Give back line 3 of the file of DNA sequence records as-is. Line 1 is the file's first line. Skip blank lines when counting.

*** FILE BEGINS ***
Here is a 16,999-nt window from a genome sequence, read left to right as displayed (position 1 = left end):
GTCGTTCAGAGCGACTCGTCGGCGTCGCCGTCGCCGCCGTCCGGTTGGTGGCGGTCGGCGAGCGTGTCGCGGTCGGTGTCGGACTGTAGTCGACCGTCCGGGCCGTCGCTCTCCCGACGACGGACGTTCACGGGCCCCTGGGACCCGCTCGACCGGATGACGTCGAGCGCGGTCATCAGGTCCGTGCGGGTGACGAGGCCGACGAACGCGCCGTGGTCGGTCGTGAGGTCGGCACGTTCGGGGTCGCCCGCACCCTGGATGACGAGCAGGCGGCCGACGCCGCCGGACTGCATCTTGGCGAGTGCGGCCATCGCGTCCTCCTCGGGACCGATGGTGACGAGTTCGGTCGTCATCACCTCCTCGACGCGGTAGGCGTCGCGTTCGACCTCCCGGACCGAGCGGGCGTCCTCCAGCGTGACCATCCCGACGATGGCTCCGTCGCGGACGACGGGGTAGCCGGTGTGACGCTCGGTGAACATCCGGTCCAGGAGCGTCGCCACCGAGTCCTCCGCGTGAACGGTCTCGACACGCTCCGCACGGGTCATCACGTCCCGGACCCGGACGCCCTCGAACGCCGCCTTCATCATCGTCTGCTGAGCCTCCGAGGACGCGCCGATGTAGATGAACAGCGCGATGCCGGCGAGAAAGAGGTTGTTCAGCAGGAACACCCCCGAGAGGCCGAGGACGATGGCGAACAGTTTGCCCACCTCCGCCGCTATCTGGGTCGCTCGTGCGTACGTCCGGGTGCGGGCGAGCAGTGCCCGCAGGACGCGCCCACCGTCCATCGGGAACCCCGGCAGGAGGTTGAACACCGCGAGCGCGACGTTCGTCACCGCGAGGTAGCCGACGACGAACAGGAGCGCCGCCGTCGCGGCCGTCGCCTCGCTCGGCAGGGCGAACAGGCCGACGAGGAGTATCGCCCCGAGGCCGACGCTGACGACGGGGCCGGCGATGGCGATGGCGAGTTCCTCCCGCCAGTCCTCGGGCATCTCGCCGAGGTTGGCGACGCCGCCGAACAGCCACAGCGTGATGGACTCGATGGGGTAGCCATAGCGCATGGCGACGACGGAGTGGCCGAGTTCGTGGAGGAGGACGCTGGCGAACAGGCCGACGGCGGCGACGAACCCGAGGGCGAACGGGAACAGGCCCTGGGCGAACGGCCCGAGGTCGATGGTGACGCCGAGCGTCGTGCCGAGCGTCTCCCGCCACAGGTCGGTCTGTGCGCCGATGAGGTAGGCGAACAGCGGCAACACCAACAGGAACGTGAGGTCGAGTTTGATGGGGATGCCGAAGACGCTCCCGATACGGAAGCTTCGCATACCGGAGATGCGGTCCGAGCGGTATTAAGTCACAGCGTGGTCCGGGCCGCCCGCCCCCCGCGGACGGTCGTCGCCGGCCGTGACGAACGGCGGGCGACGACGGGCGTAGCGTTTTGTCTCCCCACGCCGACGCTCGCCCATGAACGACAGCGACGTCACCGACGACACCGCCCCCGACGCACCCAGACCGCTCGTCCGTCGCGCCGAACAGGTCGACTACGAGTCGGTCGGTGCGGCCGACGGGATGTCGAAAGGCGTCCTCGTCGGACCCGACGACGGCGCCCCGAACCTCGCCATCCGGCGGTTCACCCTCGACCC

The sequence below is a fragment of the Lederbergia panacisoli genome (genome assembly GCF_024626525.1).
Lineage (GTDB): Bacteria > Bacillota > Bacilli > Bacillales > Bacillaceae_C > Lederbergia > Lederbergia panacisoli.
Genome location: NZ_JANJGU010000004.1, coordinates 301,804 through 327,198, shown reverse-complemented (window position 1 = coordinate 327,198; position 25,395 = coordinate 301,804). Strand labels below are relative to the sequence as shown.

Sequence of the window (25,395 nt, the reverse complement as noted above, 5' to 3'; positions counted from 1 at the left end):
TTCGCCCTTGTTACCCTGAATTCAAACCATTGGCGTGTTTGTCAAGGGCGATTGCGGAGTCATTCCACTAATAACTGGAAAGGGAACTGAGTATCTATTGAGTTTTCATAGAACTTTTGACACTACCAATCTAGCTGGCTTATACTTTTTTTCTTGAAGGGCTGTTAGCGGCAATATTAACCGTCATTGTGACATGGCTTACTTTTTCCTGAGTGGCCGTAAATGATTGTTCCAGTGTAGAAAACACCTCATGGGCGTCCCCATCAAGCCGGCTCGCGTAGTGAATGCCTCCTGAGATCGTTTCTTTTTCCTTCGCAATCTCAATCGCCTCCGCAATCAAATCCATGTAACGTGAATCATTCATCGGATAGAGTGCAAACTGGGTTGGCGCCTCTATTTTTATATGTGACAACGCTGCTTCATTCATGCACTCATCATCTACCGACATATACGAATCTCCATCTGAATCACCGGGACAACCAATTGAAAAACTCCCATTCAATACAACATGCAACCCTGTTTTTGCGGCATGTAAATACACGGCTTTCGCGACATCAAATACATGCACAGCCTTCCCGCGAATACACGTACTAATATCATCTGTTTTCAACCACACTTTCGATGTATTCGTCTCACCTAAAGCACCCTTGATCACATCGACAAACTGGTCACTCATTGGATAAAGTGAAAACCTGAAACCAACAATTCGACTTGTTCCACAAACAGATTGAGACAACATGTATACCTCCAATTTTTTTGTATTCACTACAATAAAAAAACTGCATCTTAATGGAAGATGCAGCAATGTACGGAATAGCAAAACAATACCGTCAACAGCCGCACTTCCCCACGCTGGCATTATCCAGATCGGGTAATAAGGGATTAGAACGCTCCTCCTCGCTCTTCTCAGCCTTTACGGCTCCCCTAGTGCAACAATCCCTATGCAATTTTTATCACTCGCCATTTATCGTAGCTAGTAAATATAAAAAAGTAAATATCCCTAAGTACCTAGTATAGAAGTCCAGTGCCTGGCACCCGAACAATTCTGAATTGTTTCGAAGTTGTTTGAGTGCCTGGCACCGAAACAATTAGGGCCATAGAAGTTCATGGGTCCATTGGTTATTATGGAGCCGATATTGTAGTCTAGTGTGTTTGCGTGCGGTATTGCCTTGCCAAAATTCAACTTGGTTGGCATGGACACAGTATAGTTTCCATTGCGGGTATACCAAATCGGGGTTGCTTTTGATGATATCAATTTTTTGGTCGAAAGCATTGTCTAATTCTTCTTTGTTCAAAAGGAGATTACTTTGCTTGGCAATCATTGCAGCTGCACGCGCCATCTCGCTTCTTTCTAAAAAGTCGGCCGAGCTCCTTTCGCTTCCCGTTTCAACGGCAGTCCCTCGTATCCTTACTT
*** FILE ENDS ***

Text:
The sequence below is a fragment of the Lederbergia panacisoli genome (genome assembly GCF_024626525.1).